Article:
Tencent technology news on October 13, social media Facebook is trying to get rid of the worst week in history. Employees of the company said that from cracking down on whistleblowers to regulators focusing on the impact of Facebook and a series of its applications on teenagers, as well as the security of algorithms, the company is experiencing unprecedented turbulence.
After nearly a month of uninterrupted media coverage of a batch of leaked Facebook documents, a new turning point occurred last Sunday. The former Facebook employees who started the whole thing walked out of the shadow and made a public appearance on TV programs. The following week, she was scheduled to appear before Congress. Inside Facebook, the mood of many employees is like a besieged army. Many people believe that Frances Haugen, the former Facebook project manager who leaked the documents, is not so much a heroic informant as a thief engaged in “corporate espionage”.
Hogan, a 37 year old Harvard graduate, joined Facebook in 2019 as the product manager of the “people misleading information” team and left Facebook in May this year. Hogan revealed on her personal website that during her work on Facebook, she was shocked by the company’s decision to put profits above public safety and decided to bravely stand up and expose Facebook at great personal risk. Hogan once disclosed four inside stories of Facebook: differential treatment of celebrity accounts; Being sued by the investor to the court; Instagram is harmful to the mental health of adolescents and the “benefit is more important than safety” policy.
Before leaving Facebook, hogan copied several internal documents and memos. These materials were then handed over to the media. These Facebook internal files are called “Facebook files”.
Some employees are frustrated and dissatisfied with this situation, although Facebook CEO Mark Zuckerberg has created a calm and almost detached behavior, like a calm captain driving a ship through rough waters. But the next few days will bring a certain degree of chaos to Facebook, which can no longer be ignored by Zach, and will cause repercussions throughout the company. So far, a Facebook spokesman has not commented on the report.
Hogan appeared on the TV program, which was the first time most employees learned that their former colleagues had become informants. “There are a lot of people attacking whistleblowers,” said a current employee who was critical of the company. Hogan’s practice angered some people inside Facebook who questioned who was supporting her. “She has a public relations team behind her,” said a long-term employee, describing it as “one of the main reasons for employee frustration.”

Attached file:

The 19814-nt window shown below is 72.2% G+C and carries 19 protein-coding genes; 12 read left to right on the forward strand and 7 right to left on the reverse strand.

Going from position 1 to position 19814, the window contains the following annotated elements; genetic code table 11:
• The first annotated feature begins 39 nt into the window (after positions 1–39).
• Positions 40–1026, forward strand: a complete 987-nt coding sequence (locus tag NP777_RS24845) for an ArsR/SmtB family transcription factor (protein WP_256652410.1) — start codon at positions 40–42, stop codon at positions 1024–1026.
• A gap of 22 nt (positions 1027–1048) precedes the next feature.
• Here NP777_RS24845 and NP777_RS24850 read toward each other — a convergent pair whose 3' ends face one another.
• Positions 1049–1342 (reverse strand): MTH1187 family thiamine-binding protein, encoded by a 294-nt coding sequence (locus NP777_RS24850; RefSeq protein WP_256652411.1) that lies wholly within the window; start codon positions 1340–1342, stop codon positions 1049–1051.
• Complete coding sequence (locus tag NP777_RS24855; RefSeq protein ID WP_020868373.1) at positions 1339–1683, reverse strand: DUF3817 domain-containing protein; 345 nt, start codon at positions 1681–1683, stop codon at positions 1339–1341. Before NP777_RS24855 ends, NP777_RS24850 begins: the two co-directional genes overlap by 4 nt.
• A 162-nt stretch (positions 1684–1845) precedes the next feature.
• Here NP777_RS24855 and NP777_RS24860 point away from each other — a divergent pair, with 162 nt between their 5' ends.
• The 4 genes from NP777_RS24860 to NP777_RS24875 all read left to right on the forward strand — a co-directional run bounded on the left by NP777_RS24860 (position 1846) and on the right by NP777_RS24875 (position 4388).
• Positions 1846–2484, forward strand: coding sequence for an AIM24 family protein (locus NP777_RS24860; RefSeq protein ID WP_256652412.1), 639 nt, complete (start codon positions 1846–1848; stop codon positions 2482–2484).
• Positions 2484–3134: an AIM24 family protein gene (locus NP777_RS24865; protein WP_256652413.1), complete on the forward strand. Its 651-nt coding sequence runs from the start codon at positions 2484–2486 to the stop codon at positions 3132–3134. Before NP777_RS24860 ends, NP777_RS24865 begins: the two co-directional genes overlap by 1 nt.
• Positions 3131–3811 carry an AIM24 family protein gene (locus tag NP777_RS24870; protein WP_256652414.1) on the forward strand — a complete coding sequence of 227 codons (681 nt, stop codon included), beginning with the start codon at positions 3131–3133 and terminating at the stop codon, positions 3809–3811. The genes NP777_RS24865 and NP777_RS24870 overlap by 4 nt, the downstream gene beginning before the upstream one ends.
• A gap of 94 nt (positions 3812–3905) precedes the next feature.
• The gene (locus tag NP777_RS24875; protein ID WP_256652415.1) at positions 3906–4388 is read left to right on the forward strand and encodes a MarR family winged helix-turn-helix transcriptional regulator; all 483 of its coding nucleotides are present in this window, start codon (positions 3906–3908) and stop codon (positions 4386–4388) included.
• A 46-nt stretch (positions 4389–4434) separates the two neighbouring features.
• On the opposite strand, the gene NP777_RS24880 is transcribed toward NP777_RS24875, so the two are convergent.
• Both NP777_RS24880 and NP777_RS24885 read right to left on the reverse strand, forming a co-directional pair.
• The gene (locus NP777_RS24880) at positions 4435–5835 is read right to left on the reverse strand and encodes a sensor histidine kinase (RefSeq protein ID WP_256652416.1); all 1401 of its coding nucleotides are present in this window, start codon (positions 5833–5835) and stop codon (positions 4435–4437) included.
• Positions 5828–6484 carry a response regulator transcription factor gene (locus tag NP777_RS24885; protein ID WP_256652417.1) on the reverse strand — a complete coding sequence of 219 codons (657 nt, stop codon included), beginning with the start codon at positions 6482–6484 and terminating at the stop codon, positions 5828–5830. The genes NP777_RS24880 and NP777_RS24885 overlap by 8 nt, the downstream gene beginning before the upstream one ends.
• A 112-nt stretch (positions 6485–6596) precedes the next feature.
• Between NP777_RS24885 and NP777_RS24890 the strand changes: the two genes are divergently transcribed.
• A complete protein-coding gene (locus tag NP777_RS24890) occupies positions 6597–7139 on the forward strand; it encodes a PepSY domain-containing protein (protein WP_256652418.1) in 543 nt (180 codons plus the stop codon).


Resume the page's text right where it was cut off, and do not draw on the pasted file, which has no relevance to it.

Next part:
Facebook management is very sensitive to the means of attackers and tries to make every employee consistent. Employees were quickly told not to publicly criticize Hogan, especially anyone who worked directly with her. When Hogan appeared on TV, Facebook employees were used to weeks of negative news reports and watching the company clumsily struggle between internal morale boosting responsibilities and external damage control.
At the end of last month, amid growing opposition from child welfare advocates, policymakers and law enforcement officials, Facebook suspended its plan to develop an instagram app for children. Just when Facebook employees thought the bad times were over, hogan suddenly appeared on the TV show and disclosed more information. With the media coverage, the event finally began to ferment.
Last Monday, Facebook suffered an unprecedented catastrophic technical failure. Including Facebook, instagram, WhatsApp and oculus applications, there were six hours of downtime, affecting more than 3.5 billion users worldwide. Affected by this, the company’s share price plunged by 5% and its market value lost about $47 billion.
After all the drama about whistleblowers, downtime hit Facebook like a flood. Because Facebook’s internal tools were affected by the power outage, its efforts to diagnose and repair the problem were blocked, and the company later admitted the incident in a blog post. It is reported that some employees working in Facebook offices even have difficulty in entering the office space and opening the door of the meeting room. Many Facebook employees were idle and unable to communicate with their colleagues through their common applications. Some people like improvised “snowy days”, while others with more meeting arrangements choose to use zoom and other third-party tools. Internal speculation about cyber attacks turned out to be unfounded: Facebook eventually said it was an unexpected result of “routine maintenance”.
After Hogan testified in Congress, Zuckerberg was forced to take action. He broke his silence on the situation in a long letter to Facebook staff, which was then posted on his own Facebook page (perhaps to prevent inevitable disclosure). In the letter, he said, “many statements are meaningless.” “the core of these allegations is our idea of putting profits above safety and well-being. This is not true.” Zuckerberg wrote. “We have an industry-leading research project so that we can find important problems and solve them. It’s frustrating to see the media take out of context and build false narratives that we don’t care about.”
Facebook supporters admit that the endless news cycle may have an impact on employee morale, and say that management is trying to boost employee morale: “many of them have experienced a lot before… I think it may be more difficult for some newcomers.” many sources said that the company’s public relations method still hurts some people, Others want the company to take the initiative to share more internal research to lead future problems. (compiled by Tencent technology / Wuji)